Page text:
Dangerous Cargo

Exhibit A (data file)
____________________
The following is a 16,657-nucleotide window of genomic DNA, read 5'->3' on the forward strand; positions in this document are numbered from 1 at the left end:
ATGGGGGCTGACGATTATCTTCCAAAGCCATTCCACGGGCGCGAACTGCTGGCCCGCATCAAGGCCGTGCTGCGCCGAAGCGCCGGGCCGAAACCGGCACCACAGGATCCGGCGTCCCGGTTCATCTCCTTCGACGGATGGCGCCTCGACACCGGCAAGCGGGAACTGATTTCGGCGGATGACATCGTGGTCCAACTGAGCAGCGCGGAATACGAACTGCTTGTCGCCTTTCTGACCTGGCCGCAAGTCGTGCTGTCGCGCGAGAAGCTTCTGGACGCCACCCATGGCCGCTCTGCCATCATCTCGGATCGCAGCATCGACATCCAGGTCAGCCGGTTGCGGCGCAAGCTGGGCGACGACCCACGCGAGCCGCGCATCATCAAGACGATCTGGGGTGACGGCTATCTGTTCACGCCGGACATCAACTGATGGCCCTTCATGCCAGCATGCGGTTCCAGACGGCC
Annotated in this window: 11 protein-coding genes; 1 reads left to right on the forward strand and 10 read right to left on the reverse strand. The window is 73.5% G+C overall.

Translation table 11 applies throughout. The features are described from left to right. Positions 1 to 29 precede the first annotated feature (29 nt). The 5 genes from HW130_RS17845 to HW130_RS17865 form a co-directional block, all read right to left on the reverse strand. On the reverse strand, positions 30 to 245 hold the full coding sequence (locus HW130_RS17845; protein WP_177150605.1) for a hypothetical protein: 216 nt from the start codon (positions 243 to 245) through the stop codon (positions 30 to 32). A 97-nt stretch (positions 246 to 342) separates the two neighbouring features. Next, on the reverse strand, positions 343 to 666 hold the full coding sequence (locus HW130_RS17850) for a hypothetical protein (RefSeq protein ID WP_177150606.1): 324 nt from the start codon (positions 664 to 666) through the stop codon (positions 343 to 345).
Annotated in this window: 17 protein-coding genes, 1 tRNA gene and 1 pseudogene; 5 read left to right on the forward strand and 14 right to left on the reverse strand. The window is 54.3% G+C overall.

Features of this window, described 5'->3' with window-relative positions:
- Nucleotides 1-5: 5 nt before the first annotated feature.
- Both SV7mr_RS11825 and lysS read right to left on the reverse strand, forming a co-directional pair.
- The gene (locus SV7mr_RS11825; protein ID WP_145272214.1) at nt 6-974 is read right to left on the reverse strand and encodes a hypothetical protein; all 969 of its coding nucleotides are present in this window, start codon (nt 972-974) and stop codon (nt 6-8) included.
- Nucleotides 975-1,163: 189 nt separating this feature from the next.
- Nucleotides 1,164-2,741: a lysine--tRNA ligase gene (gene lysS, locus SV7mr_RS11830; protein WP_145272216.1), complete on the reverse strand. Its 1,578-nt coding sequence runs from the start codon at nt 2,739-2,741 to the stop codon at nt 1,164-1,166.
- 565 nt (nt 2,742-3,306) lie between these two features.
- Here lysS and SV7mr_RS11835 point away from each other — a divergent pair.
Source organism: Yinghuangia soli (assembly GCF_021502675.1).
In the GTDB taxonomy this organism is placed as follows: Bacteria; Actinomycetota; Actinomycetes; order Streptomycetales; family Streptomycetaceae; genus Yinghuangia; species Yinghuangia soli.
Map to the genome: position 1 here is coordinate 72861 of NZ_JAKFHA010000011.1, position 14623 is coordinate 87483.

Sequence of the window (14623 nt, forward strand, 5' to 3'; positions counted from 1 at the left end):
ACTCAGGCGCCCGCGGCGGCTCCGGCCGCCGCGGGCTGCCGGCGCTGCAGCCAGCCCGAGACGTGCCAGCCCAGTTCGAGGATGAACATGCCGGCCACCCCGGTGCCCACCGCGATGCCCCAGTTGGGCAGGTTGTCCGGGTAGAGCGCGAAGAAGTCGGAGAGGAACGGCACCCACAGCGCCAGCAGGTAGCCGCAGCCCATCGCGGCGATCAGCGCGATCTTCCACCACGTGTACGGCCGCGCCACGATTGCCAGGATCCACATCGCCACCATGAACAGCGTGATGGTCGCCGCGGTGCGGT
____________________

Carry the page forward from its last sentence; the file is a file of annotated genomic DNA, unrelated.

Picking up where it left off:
It is deemed under the Rules that the total amount recoverable in respect of any claim is to be calculated by reference to the value of the goods at the time and place at which the goods are discharged from the vessel. When deciding, in situations where the method of consolidating cargo is by container, pallet or other similar article of transport, whether the limitation of liability is to be based on “per package” or “unit” or indeed on “weight”, this is to be decided by referring to the bill of lading itself. If the packages or units are actually enumerated in the bill of lading as being packed inside the container, then the “unit” basis of limitation will be adopted, otherwise the container itself will be the basis of limitation. The provisions of the Hague-Visby Rules relative to the carriage of dangerous cargo are very much similar to the conditions contained in the “Merchant Shipping Act, 1984”. If any dangerous cargo is shipped on board a vessel without the knowledge or consent of the master or the carrier then the Act would allow the carrier to take appropriate action to have the cargo landed or indeed destroyed at the shippers’ expense should any loss or damage be sustained to those goods. Similarly if, during the course of a voyage, dangerous cargo becomes a danger to the ship and the crew, even in circumstances where the cargo has been shipped on board in a proper and legal fashion, then the master of the vessel is entitled to take action to destroy or dispose of such cargo as he deems fit and the carrier shall not incur any liability whatsoever other than an obligation to contribute in General Average, if any.